Today’s news:

Jamaica man arrested in LIC prostitution ring

Six men suspected of operating a multimillion-dollar prostitution enterprise in Long Island City were indicted last week following an unprecedented six-month investigation that targeted street walking in Queens Plaza, the Queens district attorney said.

Five of the suspects, including one from Jamaica, were arrested by police last Thursday in an early-morning sweep of the neighborhood, while the sixth remains at large, DA Richard Brown told a news conference later that day.

All are charged with multiple counts of promoting prostitution and face up to seven years in prison if convicted. Three also face additional charges of enterprise corruption, the maximum sentence for which is 25 years.

Charged with multiple counts of promoting prostitution were Gerard Baker, 26, of 160-01 109th Ave. in Jamaica; and Kenny Carter, 24, Donny Payne, 20, Ralston Reid, 20, and Anthony Brown, all of Brooklyn. Baker and Carter, as well as the suspect still being sought, also face the more serious charges of enterprise corruption.

The six men allegedly controlled “all of the prostitution that operated in and around Long Island City,” said Brown, who believes the arrests will virtually eliminate prostitution from the area for the time being.

The men allegedly netted $2.2 million each year by forcing women they controlled in a “ruthless and often violent manner” to earn $1,000 every night, Brown said.

Four other men had already been arrested earlier in the investigation, including two who forced a 12-year-old girl into prostitution and another who assaulted a girl with a hot iron when she refused to sell herself.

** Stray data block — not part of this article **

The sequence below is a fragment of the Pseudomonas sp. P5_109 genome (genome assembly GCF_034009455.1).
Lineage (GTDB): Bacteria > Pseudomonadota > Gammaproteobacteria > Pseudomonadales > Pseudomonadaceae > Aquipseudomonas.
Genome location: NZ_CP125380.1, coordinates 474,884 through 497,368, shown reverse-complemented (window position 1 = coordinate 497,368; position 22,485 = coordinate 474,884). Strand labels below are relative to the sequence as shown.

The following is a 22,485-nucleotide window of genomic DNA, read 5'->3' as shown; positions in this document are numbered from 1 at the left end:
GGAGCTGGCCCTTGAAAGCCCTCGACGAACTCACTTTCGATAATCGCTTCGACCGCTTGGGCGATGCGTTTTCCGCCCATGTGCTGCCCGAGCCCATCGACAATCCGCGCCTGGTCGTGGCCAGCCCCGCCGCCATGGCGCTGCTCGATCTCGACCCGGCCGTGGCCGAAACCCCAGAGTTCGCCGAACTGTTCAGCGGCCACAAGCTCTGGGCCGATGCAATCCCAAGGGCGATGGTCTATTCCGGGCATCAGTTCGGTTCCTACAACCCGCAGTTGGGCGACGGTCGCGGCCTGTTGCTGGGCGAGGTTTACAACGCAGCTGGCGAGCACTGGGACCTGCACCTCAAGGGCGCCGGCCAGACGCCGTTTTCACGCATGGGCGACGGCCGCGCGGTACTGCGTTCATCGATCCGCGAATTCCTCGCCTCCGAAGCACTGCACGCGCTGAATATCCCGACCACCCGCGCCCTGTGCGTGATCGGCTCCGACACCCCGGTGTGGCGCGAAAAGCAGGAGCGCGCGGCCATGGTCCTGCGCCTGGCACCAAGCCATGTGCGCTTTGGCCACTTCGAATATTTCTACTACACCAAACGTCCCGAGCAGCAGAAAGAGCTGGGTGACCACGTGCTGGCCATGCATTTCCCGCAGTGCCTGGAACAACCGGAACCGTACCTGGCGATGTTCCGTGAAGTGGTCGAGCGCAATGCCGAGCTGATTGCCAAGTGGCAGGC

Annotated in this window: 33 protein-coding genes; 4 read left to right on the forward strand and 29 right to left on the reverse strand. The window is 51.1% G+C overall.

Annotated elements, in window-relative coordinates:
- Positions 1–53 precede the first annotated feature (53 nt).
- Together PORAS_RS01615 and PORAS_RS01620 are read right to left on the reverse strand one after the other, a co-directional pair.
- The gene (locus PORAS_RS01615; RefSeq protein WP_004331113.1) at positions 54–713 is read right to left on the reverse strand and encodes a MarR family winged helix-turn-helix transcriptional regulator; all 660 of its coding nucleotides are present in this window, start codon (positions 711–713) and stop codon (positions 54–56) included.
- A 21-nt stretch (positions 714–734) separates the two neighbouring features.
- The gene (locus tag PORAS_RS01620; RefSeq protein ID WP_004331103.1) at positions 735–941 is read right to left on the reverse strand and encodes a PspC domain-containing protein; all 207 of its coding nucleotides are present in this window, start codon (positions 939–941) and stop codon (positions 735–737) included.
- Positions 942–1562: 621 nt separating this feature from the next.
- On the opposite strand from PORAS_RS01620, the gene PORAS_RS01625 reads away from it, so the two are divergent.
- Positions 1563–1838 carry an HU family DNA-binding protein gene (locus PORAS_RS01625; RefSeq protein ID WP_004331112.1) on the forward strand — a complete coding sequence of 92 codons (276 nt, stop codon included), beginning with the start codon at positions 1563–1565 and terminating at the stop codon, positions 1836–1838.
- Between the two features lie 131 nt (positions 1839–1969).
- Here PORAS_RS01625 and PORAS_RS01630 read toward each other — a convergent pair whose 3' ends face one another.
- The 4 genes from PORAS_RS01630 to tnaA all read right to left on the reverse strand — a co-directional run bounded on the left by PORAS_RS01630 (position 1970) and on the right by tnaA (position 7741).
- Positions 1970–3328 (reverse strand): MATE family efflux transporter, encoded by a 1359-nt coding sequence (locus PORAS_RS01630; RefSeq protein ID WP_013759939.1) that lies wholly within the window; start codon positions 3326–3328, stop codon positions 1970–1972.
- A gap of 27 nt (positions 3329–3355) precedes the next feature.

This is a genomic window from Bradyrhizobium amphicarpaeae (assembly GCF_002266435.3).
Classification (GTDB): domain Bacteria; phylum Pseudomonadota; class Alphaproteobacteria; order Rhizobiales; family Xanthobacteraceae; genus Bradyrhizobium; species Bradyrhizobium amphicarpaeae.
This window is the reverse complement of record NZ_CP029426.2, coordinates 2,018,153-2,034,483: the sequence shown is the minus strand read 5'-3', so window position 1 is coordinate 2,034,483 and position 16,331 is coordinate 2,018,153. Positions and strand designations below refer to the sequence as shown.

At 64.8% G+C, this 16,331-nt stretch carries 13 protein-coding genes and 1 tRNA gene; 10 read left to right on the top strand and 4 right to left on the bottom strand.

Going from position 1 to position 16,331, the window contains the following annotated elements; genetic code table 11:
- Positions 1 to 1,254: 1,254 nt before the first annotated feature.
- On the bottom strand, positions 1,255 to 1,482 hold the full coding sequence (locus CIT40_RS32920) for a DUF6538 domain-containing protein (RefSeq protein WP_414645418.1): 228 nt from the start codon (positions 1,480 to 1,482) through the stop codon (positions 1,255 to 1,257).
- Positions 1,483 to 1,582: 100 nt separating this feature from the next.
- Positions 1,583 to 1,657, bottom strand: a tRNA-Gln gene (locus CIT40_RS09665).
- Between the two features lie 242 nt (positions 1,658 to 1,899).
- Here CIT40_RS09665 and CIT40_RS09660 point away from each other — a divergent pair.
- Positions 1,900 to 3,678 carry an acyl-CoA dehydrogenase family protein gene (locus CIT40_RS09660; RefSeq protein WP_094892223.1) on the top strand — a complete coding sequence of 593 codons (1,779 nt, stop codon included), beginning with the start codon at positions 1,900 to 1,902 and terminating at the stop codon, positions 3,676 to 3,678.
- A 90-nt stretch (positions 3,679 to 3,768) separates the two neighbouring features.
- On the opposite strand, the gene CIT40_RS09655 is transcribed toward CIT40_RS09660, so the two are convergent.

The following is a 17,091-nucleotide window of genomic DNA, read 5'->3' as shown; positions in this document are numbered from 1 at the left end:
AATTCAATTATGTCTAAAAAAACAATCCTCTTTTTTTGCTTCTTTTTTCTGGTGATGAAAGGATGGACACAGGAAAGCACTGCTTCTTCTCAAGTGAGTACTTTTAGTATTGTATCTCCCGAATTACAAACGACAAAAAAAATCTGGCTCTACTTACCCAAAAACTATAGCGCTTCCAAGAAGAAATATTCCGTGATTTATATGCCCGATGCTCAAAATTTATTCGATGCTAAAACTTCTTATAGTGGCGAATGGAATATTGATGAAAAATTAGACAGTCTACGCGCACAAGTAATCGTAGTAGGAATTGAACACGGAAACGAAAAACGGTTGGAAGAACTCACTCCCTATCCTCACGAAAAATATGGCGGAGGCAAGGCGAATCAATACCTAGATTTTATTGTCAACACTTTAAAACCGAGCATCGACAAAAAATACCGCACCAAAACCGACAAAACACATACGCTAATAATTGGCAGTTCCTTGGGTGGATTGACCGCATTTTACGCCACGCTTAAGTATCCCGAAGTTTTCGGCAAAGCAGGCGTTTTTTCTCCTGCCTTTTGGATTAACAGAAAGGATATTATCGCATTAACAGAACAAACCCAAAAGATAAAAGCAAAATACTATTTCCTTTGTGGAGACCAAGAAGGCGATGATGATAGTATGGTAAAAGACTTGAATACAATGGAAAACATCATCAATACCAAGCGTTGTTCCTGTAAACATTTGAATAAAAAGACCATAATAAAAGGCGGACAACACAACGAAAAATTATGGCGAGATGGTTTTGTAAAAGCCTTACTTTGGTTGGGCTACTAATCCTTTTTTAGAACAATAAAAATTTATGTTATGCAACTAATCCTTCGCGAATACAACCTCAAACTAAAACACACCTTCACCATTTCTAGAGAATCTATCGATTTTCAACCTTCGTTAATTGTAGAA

Twenty suspected prostitutes were also picked up in last Thursday morning’s sweep, the DA said.

“Operation Plaza Boys” represented a drastic change in the Police Department’s strategy for combating prostitution in Queens Plaza, where the crime has been pervasive for years.

“On any given night, dozens of street walkers frequent an eight-square-block area at the foot of the Queensboro Bridge, aggressively blocking traffic while selling their wares and intruding upon the quality of life of those who live and work in the area,” Brown said.

A surveillance tape played at the conference depicted half a dozen prostitutes congregated at the intersection of 42nd Avenue and Hunter Street, approaching a line of slow-moving cars and gesturing to drivers in apparent attempts to gain clients.

Where the police ordinarily arrest prostitutes and their patrons, the recent investigation focused on “the pimps, the people who control the prostitution,” Brown said.

The men were able to avoid arrest for so long because “they’ve managed to keep their hands clean of directly getting involved with their prostitutes,” said Capt. Michael Bryan, the commanding officer of the 108th Precinct.

But this investigation consisted of “meticulous tenacious surveillance,” said Capt. Francis Darsillo, who supervised an undercover investigative team that documented the pimps and all their interactions with the prostitutes.

Each pimp allegedly ran a “stable” of between five and 10 women, who were forced to follow an intricate set of rules and faced fines or punishment for defying them.

“The pimps controlled their stables as if they were chattels,” Brown said.

Brown is targeting the men with an enterprise corruption statute that had previously been used to break up organized crime.

The DA said he plans to hit the suspects in the pocketbook — through the forfeiture of the $2.2 million in proceeds — in addition to seeking extensive jail time.

Reach reporter Dustin Brown by e-mail at Timesledger@aol.com or call 229-0300, Ext. 154.

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